In Other Waters Review

Image Credit: Eurogamer

Shiny Aliens

I loved the graphics throughout the whole game, especially the interface you get while you’re diving. I also love the way your entire screen changes to warning colors, precisely like the warning signals on a submarine’s computer. I think this is brilliant and very effective. It makes the game so immersive, which is exactly what I want when you throw “alien ocean” my way.

With the interface being so simple, you’d think there wasn’t much to say for the graphics of In Other Waters, but you’d be wrong. They’re incredibly effective. You really believe the science angle of it. Someone has spent a lot of time on this game. It feels like it’s someone’s labor of love, and it shows.

Some of the text is hard to read, based on tiny font and white text on a dark background, but the way it’s done does add to the whole vibe of the game, so I don’t want to complain too much.

As for the actual ocean, the map is fantastic. You swim around over these fantastic 3D line maps, which look amazing. If you’re a map fan, you should try In Other Waters. Everything seems so genuine and geographic.

Play It Again?

Personally, I wouldn’t say there was much replayability, but I’m not a fan of replaying games. If you’re the type to go back and replay a game years later and fall in love with the story all over again, In Other Waters will give you that. If you’d only go back to find something new, I don’t think this is the right game for you to replay.

If you’re a completionist, the game does mark your progress by a percentage, and you can complete the data on all lifeforms, so all the fields are filled out, and you get sketches. I think you’d have to be really, really into the game to do this, though. I found going after the samples the computer requests extremely frustrating and tedious. Once you have everything for one species, though, you get a ton of text to read about them, and the sketches you unlock last are the only visual reference you get to the species in question. I’ll admit, I was curious, but I found this part of the game to be not that captivating. I love how it looks, the layout and things, but it doesn’t draw me in and make me want to read it.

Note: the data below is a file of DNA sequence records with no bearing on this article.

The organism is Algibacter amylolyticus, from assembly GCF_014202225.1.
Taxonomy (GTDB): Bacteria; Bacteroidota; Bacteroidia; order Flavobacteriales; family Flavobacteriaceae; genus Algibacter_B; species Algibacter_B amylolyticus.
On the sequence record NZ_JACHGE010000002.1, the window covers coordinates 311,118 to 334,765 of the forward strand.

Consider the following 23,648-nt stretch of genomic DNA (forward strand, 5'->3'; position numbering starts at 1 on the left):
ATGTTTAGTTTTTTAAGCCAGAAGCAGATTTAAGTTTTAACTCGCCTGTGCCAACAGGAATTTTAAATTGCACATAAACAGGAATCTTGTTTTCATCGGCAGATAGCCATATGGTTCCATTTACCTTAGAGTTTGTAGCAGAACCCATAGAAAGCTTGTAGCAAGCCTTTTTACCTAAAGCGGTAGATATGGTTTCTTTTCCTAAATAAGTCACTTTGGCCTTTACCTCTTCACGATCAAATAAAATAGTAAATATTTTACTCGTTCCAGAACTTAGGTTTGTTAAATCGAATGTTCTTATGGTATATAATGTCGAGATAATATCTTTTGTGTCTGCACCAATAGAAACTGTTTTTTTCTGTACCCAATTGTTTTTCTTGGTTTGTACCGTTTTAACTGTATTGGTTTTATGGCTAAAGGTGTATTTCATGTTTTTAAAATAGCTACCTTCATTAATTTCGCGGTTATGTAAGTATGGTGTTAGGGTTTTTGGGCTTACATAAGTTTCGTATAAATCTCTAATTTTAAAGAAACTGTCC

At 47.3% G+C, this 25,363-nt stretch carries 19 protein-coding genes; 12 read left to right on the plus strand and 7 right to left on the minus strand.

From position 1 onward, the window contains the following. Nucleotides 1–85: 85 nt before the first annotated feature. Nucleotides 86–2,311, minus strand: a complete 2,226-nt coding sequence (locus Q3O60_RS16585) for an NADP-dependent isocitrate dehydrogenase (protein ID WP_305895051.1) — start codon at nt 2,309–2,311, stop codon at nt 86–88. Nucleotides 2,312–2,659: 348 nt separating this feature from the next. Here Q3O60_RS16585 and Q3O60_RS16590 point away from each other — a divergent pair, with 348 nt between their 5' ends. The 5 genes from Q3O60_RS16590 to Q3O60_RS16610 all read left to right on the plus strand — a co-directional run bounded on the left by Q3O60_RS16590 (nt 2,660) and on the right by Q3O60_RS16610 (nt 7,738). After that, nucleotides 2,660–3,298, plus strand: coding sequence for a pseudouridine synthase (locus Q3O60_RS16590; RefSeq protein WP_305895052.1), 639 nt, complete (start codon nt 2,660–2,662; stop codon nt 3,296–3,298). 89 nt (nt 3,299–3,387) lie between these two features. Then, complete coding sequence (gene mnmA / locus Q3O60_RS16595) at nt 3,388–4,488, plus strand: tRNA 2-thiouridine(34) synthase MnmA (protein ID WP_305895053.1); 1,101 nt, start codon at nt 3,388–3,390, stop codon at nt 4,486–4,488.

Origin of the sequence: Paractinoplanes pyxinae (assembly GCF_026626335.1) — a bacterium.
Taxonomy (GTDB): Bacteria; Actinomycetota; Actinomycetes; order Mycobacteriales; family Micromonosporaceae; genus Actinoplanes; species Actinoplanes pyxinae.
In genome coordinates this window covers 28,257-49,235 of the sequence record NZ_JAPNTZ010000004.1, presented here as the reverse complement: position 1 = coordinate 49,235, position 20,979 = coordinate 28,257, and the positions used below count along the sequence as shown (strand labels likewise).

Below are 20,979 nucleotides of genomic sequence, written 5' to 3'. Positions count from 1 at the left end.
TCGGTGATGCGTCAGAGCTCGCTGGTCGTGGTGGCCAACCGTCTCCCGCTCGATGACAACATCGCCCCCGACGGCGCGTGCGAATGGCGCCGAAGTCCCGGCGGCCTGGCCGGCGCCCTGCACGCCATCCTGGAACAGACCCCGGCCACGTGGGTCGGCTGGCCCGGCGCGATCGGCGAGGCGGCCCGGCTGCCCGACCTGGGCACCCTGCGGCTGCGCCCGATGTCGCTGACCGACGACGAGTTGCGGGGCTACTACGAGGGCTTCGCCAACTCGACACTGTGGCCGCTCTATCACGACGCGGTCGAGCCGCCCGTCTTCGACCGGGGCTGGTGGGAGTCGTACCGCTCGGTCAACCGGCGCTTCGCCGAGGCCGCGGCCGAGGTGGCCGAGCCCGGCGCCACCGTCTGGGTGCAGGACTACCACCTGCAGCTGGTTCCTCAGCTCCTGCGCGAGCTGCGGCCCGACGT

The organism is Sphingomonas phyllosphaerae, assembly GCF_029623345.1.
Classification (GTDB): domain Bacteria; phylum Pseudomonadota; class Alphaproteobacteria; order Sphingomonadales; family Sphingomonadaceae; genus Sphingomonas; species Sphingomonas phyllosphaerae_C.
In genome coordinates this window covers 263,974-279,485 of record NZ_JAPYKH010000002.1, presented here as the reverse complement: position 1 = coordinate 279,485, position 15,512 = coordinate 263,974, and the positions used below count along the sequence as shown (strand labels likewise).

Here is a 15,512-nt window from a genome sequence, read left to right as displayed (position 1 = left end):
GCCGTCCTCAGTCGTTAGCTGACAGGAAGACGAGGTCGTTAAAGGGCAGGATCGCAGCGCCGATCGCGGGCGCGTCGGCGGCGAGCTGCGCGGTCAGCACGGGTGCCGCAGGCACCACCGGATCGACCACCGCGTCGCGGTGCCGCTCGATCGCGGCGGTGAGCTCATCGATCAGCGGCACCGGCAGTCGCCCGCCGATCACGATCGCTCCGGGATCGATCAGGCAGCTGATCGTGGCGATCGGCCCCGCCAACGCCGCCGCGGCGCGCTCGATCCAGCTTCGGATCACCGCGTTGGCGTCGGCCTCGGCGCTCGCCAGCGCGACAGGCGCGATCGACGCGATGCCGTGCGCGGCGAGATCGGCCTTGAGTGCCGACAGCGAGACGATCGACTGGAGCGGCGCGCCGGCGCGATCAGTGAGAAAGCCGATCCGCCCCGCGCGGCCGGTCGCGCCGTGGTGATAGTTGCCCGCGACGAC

Where Did All the People Go?

There’s no multiplayer aspect to In Other Waters, and I think this is an excellent idea. The isolation, the quiet, the stillness — this all adds to the vibe of the game, and it makes the setting come alive. If you add in multiplayer, or even lots more NPCs, I think you’d ruin it. 

I guess In Other Waters is one of those games you could play with a friend, in person. You could have a lot of fun working everything out together. 

Speaking of NPCs, there aren’t many at all. There’s the mysterious Minae and Ellery Vas. And yet, the game is compelling. I don’t know if it’s the story, the detail, or some combination of everything, but this game draws you in. It stands out in my mind amongst the many other video games I’ve played. I’ll always remember it. It’s quite nice to play something slower and less busy. You don’t always need multiplayer to have a good time, and since gaming as an industry still relies on paid subscriptions to get multiplayer access in the first place, it’s great to find a game that doesn’t require that of you. The game itself is only $14.99, and it’s so well made, it’s an absolute bargain for those of you on a budget. 

Verdict

Want more gaming reviews? Check out OpenCritic.

THE GOOD
Compelling storyline
Fantastic music
Excellent characters
Awesome graphics and layout
Peaceful
THE BAD
Sometimes confusing
Frustratingly slow movement
Getting stuck for ages
8.5
Great

Review Summary

A superb video game that will appeal to a broad range of people. This is a developer to watch.